If you approach the Internet as an information resource, it can seem virtually boundless, an unlimited mine of facts, figures and sometimes even bona fide knowledge. Problem is, finding just what you want can be like looking for buried treasure.
I make my living digging up information, and for tools I use my own observations; phone and in-person interviews; subscriptions to newspapers, magazines, and newsletters; commercial research databases; CD-ROM encyclopedias; and books.
In recent years, I've been using the Internet, and particularly the World Wide Web, more and more. The reason: Web search sites.
With a Web search site, I can quickly find even the most obscure tidbit. For a book I'm writing, I wanted to find transcripts of George Bush's speeches from his first year as president in which he poked fun at his penchant for malapropos when speaking off the cuff.
Before the Internet exploded in popularity, I might have had to travel to the Bush presidential library at Texas A&M University and spend many hours hunting through dusty old boxes. But I typed in a query at the search site HotBot, quickly found the Web site of the Bush library, and using the site's own search tool, found the passages I was after.
Making the most of Internet searching requires that you use the right tool for the task. Many people find a general-interest search site they like and stick with it. Some sites, however, are better for some tasks, other sites for other tasks.
If you're looking for obscure facts, use a search engine that periodically indexes the Web, creating a list of keywords and other information about the sites it finds. My favorite search engine these days is HotBot (www.hot bot.com). It's fast and comprehensive, has an easy-to-use interface with handy pull-down menus for refining your search parameters, and lets you display summaries on a single page of up to 100 sites that have been found.
But don't stop with one search engine if you don't initially find what you're looking for. Each search engine uses different technology, leading to different indexes. AltaVista (altavista.digital. com) is another comprehensive and well-regarded site that has been helpful to me when HotBot turned up nothing of use.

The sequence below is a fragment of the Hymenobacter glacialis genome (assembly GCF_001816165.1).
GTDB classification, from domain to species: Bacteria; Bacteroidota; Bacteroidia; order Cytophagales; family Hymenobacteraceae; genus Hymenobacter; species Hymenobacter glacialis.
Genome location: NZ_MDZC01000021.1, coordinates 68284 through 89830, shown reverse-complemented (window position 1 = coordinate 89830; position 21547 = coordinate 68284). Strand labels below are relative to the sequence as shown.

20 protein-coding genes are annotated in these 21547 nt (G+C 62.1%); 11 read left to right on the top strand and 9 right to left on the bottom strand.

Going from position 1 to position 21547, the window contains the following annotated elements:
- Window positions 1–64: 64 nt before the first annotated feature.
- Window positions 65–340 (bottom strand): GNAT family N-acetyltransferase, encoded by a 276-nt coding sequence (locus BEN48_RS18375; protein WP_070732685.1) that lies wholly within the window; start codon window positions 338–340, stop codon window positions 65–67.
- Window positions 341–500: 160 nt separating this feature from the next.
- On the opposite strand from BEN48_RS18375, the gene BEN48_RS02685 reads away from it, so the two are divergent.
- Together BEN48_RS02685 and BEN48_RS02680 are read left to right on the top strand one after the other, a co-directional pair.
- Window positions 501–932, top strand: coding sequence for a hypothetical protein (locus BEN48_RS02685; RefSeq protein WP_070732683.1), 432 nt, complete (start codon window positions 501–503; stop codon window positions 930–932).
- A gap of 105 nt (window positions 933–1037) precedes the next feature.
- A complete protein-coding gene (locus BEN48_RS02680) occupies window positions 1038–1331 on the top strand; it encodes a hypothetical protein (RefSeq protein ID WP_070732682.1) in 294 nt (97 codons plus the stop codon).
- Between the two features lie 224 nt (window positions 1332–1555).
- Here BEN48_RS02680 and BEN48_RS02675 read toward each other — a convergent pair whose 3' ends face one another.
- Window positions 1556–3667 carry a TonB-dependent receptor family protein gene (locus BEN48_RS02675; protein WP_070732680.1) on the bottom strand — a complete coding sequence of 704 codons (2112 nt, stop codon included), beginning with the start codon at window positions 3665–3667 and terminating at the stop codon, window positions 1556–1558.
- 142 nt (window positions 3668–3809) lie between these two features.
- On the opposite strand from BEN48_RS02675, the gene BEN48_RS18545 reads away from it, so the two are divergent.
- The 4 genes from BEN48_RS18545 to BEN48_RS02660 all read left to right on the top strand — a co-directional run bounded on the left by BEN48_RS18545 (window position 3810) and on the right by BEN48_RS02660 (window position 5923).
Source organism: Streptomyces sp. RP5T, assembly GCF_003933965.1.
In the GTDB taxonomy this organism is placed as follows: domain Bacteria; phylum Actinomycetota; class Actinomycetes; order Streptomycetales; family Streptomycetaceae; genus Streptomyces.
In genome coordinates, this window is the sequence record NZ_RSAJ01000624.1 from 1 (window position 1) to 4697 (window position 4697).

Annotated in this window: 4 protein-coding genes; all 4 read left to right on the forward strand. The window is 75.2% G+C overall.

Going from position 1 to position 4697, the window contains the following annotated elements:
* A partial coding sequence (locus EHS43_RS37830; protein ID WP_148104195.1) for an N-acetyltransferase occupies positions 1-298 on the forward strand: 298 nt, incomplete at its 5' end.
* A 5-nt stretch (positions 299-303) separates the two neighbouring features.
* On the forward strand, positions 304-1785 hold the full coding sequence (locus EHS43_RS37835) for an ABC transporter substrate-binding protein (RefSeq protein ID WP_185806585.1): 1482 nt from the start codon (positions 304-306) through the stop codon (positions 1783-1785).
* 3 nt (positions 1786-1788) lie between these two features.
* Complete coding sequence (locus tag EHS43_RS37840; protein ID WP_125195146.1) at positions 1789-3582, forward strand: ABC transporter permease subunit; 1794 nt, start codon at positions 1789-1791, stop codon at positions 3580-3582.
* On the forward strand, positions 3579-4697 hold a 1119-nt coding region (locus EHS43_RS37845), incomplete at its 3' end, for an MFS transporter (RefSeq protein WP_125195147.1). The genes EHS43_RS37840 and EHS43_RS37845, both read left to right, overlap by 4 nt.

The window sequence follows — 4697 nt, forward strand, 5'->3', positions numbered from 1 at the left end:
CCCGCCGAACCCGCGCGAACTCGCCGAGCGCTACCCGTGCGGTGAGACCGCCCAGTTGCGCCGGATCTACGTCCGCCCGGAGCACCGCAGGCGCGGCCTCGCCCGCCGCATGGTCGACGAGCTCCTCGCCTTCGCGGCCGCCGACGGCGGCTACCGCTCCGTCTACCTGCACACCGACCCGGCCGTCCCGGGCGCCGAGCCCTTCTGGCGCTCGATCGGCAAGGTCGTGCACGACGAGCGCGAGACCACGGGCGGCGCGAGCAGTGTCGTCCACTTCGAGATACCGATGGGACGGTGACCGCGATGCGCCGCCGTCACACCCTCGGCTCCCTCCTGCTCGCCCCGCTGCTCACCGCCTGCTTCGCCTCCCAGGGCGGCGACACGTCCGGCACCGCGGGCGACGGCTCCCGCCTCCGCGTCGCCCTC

If you're looking for a general category of information, such as astrophysics, rather than obscure facts, use a Web directory instead of a search engine. Whereas search engines are like book indexes, Web directories are like tables of contents. They offer fewer items, but they're organized by category. The best and most popular Web directory is Yahoo (www.yahoo.com).
There's a lot of overlap these days among search engines and directories. HotBot and AltaVista, for instance, now let you browse by category as well as carry out detailed searches, and Yahoo uses AltaVista's search engine if you're looking for more obscure information.
Some Web sites, called review guides, help you decide which sites are worth visiting by evaluating the quality of the information found there. Excite (www.ex cite.com) recommends what it considers the top sites in each category. Magellan Internet Guide (magellan.mckinley.com) ranks sites under each category and provides capsule reviews.
Another option is to use metasearch sites. These access multiple search engines and directories elsewhere on the Web when you type in your query. They can help you find other sites, but they don't provide you with the same degree of control as individual sites, and they're slower. The best metasearch sites: ProFusion (www.designlab.ukans.edu/pro fusion) and MetaCrawler (www. metacrawler.com).
Whichever site you use, scan the help page for tips on making your search more efficient. Spending a minute here might save you an hour of search time by eliminating irrelevant sites. Most search sites, for instance, let you place quotation marks around a name or phrase to link the words together in a search.
Searching on the Web isn't an exact science. Despite your best efforts, you may not turn up information that's out there. But you may also find fascinating tidbits not directly related to the purpose of your search, which you weren't even looking for.
Naturally enough, the Web is the best source for additional information about Web searching.
The following are among the best sites for additional tips and background information: Search Engine Watch (www.searchen ginewatch.com), Search Insider (www.searchinsider.com) and Internet Searching (www.mnsfld. edu/depts/lib/search.html).
Reid Goldsborough is a syndicated columnist and author of the book Straight Talk About the Information Superhighway. He can be reached at [email protected] axs.com or members.home.net/ reidgold